Is that something we can catch? No, we all have different religious, different ideas, different politics, different believes, different tastes, so we can’t really catch absolute reality. What I think is that the word ‘truth’ is something like the word ‘heaven’ – it’s an ideal we cannot achieve, because what it’s true for me or for you is always distorted by my or your personal agenda, by my or your nationality, by my or your politics, by my or your language, by my or your upbringing. What we call “truth” is always an interpretation of reality.
You’ve said that when you were a child your mother loved Abba, and this influence is quite clear in your single ‘Permanating’. Are there any other bands who wrote pop songs you consider amazing? Oh, so many! Even if it depends on the definition of pop we accept. Because some people connect that word, ‘pop’, with a kind of contemporary modern pop songs, things like Miley Cyrus, but that’s not pop to me. To me the ultimate quintessential pop group is The Beatles, and everyone loves them! But also the music I used to hear when I was growing up in the late seventies, for example The Electric Light Orchestra, who made really smart sophisticated pop music.
Recently some of your songs became the soundtrack of the video game Last Day of June. Another unexpected thing. I understand why you are saying that. And it’s true, I was never interested in video games. But I was approached by this computer game company, because they wanted to use extracts from my music, so I didn’t write a soundtrack specifically for the game, I adapted 15 pieces of music from some of my albums.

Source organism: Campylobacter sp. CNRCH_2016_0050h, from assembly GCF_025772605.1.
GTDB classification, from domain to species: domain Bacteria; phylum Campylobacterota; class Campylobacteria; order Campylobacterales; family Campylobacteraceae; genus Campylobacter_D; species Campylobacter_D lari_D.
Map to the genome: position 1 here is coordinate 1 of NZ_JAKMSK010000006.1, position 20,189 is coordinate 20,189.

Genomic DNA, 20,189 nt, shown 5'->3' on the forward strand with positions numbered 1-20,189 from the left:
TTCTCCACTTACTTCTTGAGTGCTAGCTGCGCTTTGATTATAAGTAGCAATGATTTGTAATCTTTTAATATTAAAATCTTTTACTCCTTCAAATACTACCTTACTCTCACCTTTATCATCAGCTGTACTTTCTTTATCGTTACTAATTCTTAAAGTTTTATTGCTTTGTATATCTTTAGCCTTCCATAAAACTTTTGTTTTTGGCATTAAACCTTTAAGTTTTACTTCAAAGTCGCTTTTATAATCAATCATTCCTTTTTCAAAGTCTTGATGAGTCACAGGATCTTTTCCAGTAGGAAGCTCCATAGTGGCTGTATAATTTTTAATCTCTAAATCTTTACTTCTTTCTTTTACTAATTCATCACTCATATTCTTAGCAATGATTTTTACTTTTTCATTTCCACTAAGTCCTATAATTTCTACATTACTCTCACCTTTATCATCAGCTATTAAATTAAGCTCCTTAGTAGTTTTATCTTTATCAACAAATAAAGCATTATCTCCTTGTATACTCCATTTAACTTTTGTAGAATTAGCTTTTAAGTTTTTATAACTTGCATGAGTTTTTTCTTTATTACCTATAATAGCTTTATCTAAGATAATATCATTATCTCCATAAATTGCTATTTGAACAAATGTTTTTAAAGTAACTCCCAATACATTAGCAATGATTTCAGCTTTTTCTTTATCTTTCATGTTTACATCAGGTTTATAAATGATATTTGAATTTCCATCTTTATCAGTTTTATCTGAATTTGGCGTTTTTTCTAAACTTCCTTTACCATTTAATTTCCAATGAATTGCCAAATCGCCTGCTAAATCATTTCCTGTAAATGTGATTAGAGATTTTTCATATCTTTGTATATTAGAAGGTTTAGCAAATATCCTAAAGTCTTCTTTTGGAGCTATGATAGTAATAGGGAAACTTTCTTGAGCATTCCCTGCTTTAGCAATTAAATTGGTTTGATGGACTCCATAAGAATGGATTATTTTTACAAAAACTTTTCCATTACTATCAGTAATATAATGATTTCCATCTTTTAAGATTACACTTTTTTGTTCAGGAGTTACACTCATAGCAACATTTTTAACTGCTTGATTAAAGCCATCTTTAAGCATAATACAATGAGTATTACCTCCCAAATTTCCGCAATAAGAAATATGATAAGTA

Are you satisfied? Definitely. About eight or nine months ago I was invited to see the game with my music and I was totally blown away by how incredible moving and emotionally intense the result was. My idea of computer games – and I can suppose the idea of most of people – has to do with shooting zombies, driving cars, stuff like that. But Last Day of June is the opposite.
It’s about a couple called Carl and June, who were in a car accident. June dies and Carl winds up in a wheelchair. The task of the player is to control Carl, who explores past memories and tries to solve puzzles to change the sequence of events. Yeah, it’s a beautiful, melancholic, emotional story, and my music just works so beautifully with it. I’m really pleased and proud to be part of that.
Would you like to write a movie soundtrack in the future? Oh, yes, I’d love to, it’s on top of my best wishes. One of the words that people has used a lot, over the years, to describe my music is ‘cinematic’, so I like to think that if I had the chance to write for cinema I’d be able to do that quite naturally.
What kind of cinema do you like? I’m not a fan of big Hollywood movies, I’m more into European cinema. I like Yorgos Lanthimos, the director of The Lobster and The Killing of a Sacred Deer. But my favorite movie of the last ten years is Under The Skin by Jonathan Glazer, with Scarlett Johansson.
Why? Because I love movies that say so much about the world we live and the life we lead trough exploring the logic of dreams. When we dream we don’t dream in a logical way – we create a strange combination of sounds, of memories, of images, of nostalgia, of people – but all that stuff tells a lot about ourselves, what we are worried about, or happy about, or angry about. Movies like The Lobster and Under The Skin use this very surreal premise to actually tell us a lot about reality. You see this also in David Lynch and Stanley Kubrick’s movies.
Finally, could you recommend a contemporary record you discovered recently and liked? All Melody by Nils Frahm. I was listening to it this morning, actually, and wow, it’s stunning. I’m a big fan of the so-called “modern classical musicians,” people like Frahm and Max Richter. They are making beautiful form of modern classical music, but they are also incorporating the electronic sounds they grew up with. I find that very interesting.